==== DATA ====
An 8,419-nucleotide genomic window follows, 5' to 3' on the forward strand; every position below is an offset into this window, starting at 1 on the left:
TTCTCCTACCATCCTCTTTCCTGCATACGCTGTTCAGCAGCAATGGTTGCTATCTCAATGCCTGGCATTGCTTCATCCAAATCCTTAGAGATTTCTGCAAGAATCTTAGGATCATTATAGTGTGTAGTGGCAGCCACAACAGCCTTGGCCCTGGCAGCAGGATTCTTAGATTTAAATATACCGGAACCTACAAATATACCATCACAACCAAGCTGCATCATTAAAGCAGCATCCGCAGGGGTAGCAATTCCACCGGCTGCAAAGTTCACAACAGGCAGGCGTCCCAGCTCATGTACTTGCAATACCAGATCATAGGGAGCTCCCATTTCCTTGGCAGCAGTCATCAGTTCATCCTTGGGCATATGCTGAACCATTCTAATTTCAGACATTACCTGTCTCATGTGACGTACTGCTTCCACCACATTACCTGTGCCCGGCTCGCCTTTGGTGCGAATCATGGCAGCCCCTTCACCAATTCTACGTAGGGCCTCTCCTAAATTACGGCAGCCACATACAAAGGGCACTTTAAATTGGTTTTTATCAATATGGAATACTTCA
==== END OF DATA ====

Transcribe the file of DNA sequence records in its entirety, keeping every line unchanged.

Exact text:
An 8,419-nucleotide genomic window follows, 5' to 3' on the forward strand; every position below is an offset into this window, starting at 1 on the left:
TTCTCCTACCATCCTCTTTCCTGCATACGCTGTTCAGCAGCAATGGTTGCTATCTCAATGCCTGGCATTGCTTCATCCAAATCCTTAGAGATTTCTGCAAGAATCTTAGGATCATTATAGTGTGTAGTGGCAGCCACAACAGCCTTGGCCCTGGCAGCAGGATTCTTAGATTTAAATATACCGGAACCTACAAATATACCATCACAACCAAGCTGCATCATTAAAGCAGCATCCGCAGGGGTAGCAATTCCACCGGCTGCAAAGTTCACAACAGGCAGGCGTCCCAGCTCATGTACTTGCAATACCAGATCATAGGGAGCTCCCATTTCCTTGGCAGCAGTCATCAGTTCATCCTTGGGCATATGCTGAACCATTCTAATTTCAGACATTACCTGTCTCATGTGACGTACTGCTTCCACCACATTACCTGTGCCCGGCTCGCCTTTGGTGCGAATCATGGCAGCCCCTTCACCAATTCTACGTAGGGCCTCTCCTAAATTACGGCAGCCACATACAAAGGGCACTTTAAATTGGTTTTTATCAATATGGAATACTTCA